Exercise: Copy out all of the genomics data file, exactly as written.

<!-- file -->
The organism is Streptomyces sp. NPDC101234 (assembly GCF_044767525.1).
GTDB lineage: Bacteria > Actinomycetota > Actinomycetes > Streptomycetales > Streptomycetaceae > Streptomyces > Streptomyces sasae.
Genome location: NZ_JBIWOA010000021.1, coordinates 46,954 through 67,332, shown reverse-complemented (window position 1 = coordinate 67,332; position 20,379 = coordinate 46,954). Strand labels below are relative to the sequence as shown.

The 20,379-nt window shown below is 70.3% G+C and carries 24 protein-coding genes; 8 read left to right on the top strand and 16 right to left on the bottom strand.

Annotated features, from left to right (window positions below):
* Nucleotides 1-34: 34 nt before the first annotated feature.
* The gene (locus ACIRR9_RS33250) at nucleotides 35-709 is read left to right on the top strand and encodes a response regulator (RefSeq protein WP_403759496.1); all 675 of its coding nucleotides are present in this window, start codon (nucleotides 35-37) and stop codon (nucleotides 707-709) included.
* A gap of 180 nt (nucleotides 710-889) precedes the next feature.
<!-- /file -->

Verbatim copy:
The organism is Streptomyces sp. NPDC101234 (assembly GCF_044767525.1).
GTDB lineage: Bacteria > Actinomycetota > Actinomycetes > Streptomycetales > Streptomycetaceae > Streptomyces > Streptomyces sasae.
Genome location: NZ_JBIWOA010000021.1, coordinates 46,954 through 67,332, shown reverse-complemented (window position 1 = coordinate 67,332; position 20,379 = coordinate 46,954). Strand labels below are relative to the sequence as shown.

The 20,379-nt window shown below is 70.3% G+C and carries 24 protein-coding genes; 8 read left to right on the top strand and 16 right to left on the bottom strand.

Annotated features, from left to right (window positions below):
* Nucleotides 1-34: 34 nt before the first annotated feature.
* The gene (locus ACIRR9_RS33250) at nucleotides 35-709 is read left to right on the top strand and encodes a response regulator (RefSeq protein WP_403759496.1); all 675 of its coding nucleotides are present in this window, start codon (nucleotides 35-37) and stop codon (nucleotides 707-709) included.
* A gap of 180 nt (nucleotides 710-889) precedes the next feature.